Fulfilling Lives Lambeth, Southwark and Lewisham is delighted to announce a new two-year research and evaluation partnership with New Philanthropy Capital (NPC), who will work to deliver on the contract with Groundswell and the Centre for Regional Economic and Social Research at Sheffield Hallam University. Fulfilling Lives Lambeth, Southwark and Lewisham is part of the National Fulfilling Lives Programme funded by The National Lottery Community Fund. This is a £112 million investment over 8 years supporting people facing multiple disadvantage – people who have interconnected needs as a result of mental ill-health, homelessness, substance use or offending histories. The national programme has supported 3934 beneficiaries as of December 2019.
The research and evaluation partnership of NPC, Groundswell and the Centre for Regional and Economic Research at Sheffield Hallam University combines expertise in systems change, influencing policy-makers, peer research, and trauma-, gender- and culturally-informed approaches. The partnership will develop a better understanding of the complex interactions in systems navigated by people facing multiple disadvantage in Lambeth, Southwark and Lewisham and will strengthen the case for change across those systems.
Diane Elizabeth Smith MBE, Head of Programme at Fulfilling Lives Lambeth, Southwark and Lewisham says: “I am absolutely delighted about this new partnership and the benefits it will bring locally to Lambeth, Southwark and Lewisham, as well as to the national Fulfilling Lives programme. The research will contribute to influencing and changing systems that have such a powerful impact every day on the lives of people facing multiple disadvantage”.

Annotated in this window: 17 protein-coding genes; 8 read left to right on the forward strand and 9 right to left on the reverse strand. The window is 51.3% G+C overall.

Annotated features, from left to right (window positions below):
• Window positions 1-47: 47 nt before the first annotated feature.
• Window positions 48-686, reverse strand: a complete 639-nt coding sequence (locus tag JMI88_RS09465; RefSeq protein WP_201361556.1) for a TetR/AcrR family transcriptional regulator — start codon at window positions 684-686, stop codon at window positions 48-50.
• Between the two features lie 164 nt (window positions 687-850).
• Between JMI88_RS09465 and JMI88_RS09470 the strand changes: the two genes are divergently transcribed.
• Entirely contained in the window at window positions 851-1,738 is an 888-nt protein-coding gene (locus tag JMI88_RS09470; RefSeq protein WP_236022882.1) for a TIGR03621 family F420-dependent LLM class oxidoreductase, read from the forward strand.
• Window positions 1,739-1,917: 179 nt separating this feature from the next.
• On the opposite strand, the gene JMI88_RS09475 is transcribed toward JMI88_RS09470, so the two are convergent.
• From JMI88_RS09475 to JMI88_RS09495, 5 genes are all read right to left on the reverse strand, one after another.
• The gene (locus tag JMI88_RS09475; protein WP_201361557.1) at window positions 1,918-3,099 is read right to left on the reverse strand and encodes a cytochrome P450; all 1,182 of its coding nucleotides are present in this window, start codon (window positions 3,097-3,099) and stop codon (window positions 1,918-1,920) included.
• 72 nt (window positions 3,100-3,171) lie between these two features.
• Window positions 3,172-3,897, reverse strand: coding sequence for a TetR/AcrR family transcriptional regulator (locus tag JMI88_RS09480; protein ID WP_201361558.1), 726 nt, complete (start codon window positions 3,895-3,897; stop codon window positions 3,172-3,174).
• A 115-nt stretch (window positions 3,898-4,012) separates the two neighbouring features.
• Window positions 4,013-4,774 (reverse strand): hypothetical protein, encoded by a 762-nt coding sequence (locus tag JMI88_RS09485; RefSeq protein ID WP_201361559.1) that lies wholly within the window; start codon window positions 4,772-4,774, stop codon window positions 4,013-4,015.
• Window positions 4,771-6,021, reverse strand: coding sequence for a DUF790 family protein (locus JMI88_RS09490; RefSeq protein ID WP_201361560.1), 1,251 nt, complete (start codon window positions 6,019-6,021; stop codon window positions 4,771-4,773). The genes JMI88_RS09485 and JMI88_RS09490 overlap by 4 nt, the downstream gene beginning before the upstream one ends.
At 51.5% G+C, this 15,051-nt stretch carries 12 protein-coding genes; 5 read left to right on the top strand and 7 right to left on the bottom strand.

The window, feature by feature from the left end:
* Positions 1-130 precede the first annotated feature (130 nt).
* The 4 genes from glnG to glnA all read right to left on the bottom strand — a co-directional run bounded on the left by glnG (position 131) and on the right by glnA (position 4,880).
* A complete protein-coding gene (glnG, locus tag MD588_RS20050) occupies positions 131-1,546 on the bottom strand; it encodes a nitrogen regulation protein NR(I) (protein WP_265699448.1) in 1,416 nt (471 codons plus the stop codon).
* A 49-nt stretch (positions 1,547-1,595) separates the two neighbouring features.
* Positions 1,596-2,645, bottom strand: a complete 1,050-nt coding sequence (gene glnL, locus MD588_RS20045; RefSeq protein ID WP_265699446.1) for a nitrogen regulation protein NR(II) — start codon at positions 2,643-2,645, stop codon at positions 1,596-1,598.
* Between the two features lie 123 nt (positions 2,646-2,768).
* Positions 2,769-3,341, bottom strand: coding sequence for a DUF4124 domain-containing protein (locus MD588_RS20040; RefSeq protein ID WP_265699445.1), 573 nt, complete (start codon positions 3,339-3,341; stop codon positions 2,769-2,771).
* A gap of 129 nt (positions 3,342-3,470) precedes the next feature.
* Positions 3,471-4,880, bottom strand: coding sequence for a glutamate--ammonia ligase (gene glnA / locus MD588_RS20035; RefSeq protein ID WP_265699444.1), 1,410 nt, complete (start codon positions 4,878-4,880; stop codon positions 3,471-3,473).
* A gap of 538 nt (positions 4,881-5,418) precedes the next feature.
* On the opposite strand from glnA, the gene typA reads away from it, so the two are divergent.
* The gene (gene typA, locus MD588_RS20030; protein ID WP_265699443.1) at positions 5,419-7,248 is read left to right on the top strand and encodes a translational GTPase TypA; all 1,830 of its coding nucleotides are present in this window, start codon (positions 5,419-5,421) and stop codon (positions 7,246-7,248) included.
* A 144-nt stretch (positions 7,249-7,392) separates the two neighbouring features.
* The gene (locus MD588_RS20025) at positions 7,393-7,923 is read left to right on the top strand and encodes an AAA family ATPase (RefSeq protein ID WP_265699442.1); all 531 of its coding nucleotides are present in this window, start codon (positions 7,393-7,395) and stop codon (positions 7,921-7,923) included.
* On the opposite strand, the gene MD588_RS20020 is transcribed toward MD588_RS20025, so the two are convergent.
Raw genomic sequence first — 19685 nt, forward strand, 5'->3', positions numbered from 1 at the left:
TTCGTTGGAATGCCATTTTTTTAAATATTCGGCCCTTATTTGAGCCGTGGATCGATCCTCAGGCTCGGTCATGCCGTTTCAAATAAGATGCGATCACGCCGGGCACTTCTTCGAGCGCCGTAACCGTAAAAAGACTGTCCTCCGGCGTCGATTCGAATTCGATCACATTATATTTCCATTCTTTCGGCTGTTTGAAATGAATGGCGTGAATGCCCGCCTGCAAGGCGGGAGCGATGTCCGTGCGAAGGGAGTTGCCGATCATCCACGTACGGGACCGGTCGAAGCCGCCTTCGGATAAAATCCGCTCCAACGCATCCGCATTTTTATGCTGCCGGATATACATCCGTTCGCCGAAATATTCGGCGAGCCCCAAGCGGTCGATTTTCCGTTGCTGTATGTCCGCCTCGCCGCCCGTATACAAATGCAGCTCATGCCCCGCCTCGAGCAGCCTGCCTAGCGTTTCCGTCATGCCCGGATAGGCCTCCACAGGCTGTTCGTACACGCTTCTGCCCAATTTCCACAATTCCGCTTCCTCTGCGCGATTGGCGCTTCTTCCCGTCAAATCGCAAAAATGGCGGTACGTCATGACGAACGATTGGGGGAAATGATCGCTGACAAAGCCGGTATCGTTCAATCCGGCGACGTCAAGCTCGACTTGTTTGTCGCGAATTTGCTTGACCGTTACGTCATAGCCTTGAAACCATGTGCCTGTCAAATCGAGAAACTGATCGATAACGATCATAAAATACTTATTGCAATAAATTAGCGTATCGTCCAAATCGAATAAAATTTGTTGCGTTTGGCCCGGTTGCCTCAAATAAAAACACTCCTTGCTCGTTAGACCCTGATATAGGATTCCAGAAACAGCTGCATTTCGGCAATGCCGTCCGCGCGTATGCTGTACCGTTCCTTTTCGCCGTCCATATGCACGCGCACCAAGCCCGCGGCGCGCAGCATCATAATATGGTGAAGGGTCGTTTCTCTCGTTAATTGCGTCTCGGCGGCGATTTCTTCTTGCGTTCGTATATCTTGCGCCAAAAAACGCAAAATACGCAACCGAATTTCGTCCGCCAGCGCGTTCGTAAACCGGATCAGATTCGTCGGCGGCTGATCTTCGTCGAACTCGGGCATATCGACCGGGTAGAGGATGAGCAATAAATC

Katie Boswell, Associate Director of Strategy & Leadership at NPC, says “We are thrilled to be working with Fulfilling Lives Lambeth, Southwark and Lewisham on this research and evaluation partnership, which has the potential to transform people’s lives locally as well as influence national policy and practice. Working with our partners Groundswell and CRESR, we have put participatory research at the heart of our approach—involving stakeholders, including people who have experience as service users, throughout the research process from data collection to analysis. We know that the homelessness, criminal justice and health systems often don’t work for people facing multiple disadvantage and this research will help us to strengthen the wider case for systems change.”
The project will generate learning that will be used across the sector and beyond the lifetime of the project. NPC and its partners will share learning through events, publications and blogs. The final evaluation is due at the end of 2021.
For more information about the project, please download and have a look at the project overview.